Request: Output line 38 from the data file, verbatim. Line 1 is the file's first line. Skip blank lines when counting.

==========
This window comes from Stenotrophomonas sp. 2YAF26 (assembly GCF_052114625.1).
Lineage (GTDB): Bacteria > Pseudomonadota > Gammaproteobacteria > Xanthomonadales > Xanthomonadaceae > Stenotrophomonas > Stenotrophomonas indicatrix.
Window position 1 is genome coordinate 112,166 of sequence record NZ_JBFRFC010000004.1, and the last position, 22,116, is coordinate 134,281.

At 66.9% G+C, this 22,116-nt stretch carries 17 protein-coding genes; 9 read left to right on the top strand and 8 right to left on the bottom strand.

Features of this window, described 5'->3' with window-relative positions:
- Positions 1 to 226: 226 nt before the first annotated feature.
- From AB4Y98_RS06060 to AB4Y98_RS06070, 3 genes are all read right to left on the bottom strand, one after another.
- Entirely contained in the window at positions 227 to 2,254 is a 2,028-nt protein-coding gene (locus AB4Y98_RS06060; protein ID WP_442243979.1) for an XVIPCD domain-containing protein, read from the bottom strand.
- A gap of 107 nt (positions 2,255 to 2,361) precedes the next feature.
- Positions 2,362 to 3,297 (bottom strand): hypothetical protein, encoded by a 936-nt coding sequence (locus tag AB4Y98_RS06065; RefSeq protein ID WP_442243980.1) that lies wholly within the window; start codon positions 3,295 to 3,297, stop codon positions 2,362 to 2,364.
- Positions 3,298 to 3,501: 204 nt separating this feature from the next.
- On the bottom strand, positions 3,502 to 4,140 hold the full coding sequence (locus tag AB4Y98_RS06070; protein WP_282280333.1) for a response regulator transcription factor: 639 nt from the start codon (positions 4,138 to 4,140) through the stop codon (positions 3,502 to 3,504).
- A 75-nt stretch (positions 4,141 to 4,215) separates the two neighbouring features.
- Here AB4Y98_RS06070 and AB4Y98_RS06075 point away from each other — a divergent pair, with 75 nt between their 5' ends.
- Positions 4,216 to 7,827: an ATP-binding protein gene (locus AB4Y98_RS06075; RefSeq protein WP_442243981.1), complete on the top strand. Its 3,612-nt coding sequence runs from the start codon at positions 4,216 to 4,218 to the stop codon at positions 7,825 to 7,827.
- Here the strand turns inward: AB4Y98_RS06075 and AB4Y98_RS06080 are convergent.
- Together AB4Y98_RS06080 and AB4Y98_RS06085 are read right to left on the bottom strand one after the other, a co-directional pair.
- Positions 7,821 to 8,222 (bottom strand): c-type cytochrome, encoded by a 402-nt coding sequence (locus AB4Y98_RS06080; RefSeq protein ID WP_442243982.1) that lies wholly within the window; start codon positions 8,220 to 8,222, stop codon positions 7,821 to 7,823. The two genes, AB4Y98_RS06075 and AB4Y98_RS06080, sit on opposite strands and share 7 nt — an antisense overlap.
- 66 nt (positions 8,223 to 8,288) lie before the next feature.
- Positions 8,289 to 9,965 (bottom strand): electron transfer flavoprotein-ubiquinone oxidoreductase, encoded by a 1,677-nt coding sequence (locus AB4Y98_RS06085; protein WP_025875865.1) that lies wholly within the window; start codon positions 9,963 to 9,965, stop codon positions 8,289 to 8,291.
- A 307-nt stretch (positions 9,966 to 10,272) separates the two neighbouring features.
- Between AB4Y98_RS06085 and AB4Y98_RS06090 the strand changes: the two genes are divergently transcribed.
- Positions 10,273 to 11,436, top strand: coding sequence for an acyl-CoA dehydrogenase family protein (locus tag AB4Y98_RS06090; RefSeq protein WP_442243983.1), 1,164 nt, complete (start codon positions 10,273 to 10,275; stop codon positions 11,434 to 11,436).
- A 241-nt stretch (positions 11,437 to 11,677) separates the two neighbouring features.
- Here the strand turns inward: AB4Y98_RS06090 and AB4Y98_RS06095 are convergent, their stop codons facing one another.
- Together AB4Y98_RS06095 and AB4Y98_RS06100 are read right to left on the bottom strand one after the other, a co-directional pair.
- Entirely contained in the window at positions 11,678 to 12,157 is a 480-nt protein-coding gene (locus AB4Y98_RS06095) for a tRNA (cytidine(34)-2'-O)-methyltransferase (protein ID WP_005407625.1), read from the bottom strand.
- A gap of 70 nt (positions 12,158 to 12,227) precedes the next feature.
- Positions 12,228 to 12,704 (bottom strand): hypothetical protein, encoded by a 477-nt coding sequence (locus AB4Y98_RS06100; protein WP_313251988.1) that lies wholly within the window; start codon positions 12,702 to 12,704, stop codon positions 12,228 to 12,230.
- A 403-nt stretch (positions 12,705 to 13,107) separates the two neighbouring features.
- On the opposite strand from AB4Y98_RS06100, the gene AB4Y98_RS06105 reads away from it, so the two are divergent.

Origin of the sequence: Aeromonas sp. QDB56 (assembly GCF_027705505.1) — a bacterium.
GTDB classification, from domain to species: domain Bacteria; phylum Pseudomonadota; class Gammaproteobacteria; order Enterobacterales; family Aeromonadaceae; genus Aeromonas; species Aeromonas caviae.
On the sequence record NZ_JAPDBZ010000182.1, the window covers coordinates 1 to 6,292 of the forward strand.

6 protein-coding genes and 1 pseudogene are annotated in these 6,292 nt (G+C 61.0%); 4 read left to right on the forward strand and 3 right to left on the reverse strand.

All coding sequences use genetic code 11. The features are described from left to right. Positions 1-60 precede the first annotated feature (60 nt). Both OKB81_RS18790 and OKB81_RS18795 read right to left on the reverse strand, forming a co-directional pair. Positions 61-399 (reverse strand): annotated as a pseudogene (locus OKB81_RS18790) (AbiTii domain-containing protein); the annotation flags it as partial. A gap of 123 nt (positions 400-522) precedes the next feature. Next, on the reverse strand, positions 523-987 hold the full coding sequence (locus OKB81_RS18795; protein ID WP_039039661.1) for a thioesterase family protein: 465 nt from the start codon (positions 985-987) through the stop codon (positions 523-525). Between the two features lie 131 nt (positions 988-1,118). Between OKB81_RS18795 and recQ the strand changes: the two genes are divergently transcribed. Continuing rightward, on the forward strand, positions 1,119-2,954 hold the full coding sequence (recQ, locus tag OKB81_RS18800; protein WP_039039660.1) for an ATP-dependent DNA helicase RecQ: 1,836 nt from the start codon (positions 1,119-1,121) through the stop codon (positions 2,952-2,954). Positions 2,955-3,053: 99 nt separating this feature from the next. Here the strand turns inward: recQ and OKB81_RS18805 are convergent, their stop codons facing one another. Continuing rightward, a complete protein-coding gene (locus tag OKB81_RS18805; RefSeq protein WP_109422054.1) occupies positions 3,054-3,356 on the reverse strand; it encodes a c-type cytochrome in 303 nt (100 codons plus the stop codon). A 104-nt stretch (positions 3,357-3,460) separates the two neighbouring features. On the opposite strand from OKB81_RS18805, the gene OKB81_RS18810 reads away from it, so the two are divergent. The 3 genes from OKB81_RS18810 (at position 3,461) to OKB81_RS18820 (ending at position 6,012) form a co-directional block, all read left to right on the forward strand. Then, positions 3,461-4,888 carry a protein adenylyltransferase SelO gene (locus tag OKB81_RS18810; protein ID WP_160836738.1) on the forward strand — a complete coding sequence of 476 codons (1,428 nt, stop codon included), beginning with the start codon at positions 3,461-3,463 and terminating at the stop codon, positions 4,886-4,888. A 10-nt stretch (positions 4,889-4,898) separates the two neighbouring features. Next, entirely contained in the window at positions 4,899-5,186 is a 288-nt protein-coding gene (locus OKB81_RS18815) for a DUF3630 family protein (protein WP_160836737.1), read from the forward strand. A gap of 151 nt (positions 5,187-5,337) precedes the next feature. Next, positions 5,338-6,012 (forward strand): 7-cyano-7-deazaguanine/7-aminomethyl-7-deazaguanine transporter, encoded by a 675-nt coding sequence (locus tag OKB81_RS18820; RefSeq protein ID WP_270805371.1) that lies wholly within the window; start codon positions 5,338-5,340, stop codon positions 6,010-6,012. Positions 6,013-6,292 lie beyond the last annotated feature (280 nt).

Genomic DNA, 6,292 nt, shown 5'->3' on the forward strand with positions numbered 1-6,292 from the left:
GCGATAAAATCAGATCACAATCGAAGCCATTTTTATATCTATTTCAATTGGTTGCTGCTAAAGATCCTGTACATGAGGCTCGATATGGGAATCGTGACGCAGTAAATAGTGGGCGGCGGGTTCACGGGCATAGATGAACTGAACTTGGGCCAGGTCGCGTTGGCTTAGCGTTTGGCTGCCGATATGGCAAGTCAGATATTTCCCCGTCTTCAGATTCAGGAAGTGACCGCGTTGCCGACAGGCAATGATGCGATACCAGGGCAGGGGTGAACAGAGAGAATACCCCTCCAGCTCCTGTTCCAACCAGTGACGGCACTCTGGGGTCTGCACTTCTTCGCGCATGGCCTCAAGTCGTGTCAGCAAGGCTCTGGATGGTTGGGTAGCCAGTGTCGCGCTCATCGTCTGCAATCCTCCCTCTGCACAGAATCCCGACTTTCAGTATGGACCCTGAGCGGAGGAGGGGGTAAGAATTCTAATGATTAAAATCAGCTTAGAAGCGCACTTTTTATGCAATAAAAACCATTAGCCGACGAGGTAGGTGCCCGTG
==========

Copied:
GCGATAAAATCAGATCACAATCGAAGCCATTTTTATATCTATTTCAATTGGTTGCTGCTAAAGATCCTGTACATGAGGCTCGATATGGGAATCGTGACGCAGTAAATAGTGGGCGGCGGGTTCACGGGCATAGATGAACTGAACTTGGGCCAGGTCGCGTTGGCTTAGCGTTTGGCTGCCGATATGGCAAGTCAGATATTTCCCCGTCTTCAGATTCAGGAAGTGACCGCGTTGCCGACAGGCAATGATGCGATACCAGGGCAGGGGTGAACAGAGAGAATACCCCTCCAGCTCCTGTTCCAACCAGTGACGGCACTCTGGGGTCTGCACTTCTTCGCGCATGGCCTCAAGTCGTGTCAGCAAGGCTCTGGATGGTTGGGTAGCCAGTGTCGCGCTCATCGTCTGCAATCCTCCCTCTGCACAGAATCCCGACTTTCAGTATGGACCCTGAGCGGAGGAGGGGGTAAGAATTCTAATGATTAAAATCAGCTTAGAAGCGCACTTTTTATGCAATAAAAACCATTAGCCGACGAGGTAGGTGCCCGTG